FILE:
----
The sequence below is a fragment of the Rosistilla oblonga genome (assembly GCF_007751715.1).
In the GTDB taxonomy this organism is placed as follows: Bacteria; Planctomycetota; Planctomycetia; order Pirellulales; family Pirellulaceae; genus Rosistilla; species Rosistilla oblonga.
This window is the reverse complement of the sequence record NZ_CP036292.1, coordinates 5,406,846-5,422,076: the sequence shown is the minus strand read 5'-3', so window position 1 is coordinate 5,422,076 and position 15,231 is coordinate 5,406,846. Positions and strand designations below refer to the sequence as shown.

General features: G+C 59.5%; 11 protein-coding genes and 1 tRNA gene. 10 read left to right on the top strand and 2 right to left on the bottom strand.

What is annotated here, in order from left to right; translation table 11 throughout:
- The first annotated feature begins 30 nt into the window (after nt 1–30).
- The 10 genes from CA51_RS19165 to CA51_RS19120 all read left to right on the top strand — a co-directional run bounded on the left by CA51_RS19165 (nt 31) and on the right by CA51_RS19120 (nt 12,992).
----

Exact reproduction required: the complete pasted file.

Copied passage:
The sequence below is a fragment of the Rosistilla oblonga genome (assembly GCF_007751715.1).
In the GTDB taxonomy this organism is placed as follows: Bacteria; Planctomycetota; Planctomycetia; order Pirellulales; family Pirellulaceae; genus Rosistilla; species Rosistilla oblonga.
This window is the reverse complement of the sequence record NZ_CP036292.1, coordinates 5,406,846-5,422,076: the sequence shown is the minus strand read 5'-3', so window position 1 is coordinate 5,422,076 and position 15,231 is coordinate 5,406,846. Positions and strand designations below refer to the sequence as shown.

General features: G+C 59.5%; 11 protein-coding genes and 1 tRNA gene. 10 read left to right on the top strand and 2 right to left on the bottom strand.

What is annotated here, in order from left to right; translation table 11 throughout:
- The first annotated feature begins 30 nt into the window (after nt 1–30).
- The 10 genes from CA51_RS19165 to CA51_RS19120 all read left to right on the top strand — a co-directional run bounded on the left by CA51_RS19165 (nt 31) and on the right by CA51_RS19120 (nt 12,992).